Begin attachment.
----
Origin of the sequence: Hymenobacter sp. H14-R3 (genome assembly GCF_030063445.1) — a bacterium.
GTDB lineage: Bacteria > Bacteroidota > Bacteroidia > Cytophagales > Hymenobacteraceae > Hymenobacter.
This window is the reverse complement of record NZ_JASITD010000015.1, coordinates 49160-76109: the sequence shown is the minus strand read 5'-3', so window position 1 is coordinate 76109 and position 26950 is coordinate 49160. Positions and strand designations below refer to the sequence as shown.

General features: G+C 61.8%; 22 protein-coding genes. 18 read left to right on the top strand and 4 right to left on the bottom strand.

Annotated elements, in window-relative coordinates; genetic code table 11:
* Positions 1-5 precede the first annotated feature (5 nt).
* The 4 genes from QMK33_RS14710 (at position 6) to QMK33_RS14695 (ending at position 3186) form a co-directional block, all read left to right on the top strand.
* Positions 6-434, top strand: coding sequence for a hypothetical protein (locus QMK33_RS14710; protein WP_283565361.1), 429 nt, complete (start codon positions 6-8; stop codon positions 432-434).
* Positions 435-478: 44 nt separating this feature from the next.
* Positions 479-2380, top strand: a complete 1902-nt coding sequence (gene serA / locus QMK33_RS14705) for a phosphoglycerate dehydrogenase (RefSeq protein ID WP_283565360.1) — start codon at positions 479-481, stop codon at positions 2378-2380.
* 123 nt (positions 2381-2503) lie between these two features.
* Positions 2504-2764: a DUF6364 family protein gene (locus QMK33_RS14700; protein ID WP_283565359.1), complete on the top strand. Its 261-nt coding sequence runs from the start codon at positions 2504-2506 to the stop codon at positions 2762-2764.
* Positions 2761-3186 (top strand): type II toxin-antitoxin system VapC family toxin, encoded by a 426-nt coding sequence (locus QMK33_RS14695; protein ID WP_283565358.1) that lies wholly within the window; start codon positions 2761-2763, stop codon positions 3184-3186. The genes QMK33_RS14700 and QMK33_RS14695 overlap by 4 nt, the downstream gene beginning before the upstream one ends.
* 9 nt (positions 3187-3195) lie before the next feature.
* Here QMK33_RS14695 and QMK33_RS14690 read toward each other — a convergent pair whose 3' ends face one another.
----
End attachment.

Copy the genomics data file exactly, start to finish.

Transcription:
Origin of the sequence: Hymenobacter sp. H14-R3 (genome assembly GCF_030063445.1) — a bacterium.
GTDB lineage: Bacteria > Bacteroidota > Bacteroidia > Cytophagales > Hymenobacteraceae > Hymenobacter.
This window is the reverse complement of record NZ_JASITD010000015.1, coordinates 49160-76109: the sequence shown is the minus strand read 5'-3', so window position 1 is coordinate 76109 and position 26950 is coordinate 49160. Positions and strand designations below refer to the sequence as shown.

General features: G+C 61.8%; 22 protein-coding genes. 18 read left to right on the top strand and 4 right to left on the bottom strand.

Annotated elements, in window-relative coordinates; genetic code table 11:
* Positions 1-5 precede the first annotated feature (5 nt).
* The 4 genes from QMK33_RS14710 (at position 6) to QMK33_RS14695 (ending at position 3186) form a co-directional block, all read left to right on the top strand.
* Positions 6-434, top strand: coding sequence for a hypothetical protein (locus QMK33_RS14710; protein WP_283565361.1), 429 nt, complete (start codon positions 6-8; stop codon positions 432-434).
* Positions 435-478: 44 nt separating this feature from the next.
* Positions 479-2380, top strand: a complete 1902-nt coding sequence (gene serA / locus QMK33_RS14705) for a phosphoglycerate dehydrogenase (RefSeq protein ID WP_283565360.1) — start codon at positions 479-481, stop codon at positions 2378-2380.
* 123 nt (positions 2381-2503) lie between these two features.
* Positions 2504-2764: a DUF6364 family protein gene (locus QMK33_RS14700; protein ID WP_283565359.1), complete on the top strand. Its 261-nt coding sequence runs from the start codon at positions 2504-2506 to the stop codon at positions 2762-2764.
* Positions 2761-3186 (top strand): type II toxin-antitoxin system VapC family toxin, encoded by a 426-nt coding sequence (locus QMK33_RS14695; protein ID WP_283565358.1) that lies wholly within the window; start codon positions 2761-2763, stop codon positions 3184-3186. The genes QMK33_RS14700 and QMK33_RS14695 overlap by 4 nt, the downstream gene beginning before the upstream one ends.
* 9 nt (positions 3187-3195) lie before the next feature.
* Here QMK33_RS14695 and QMK33_RS14690 read toward each other — a convergent pair whose 3' ends face one another.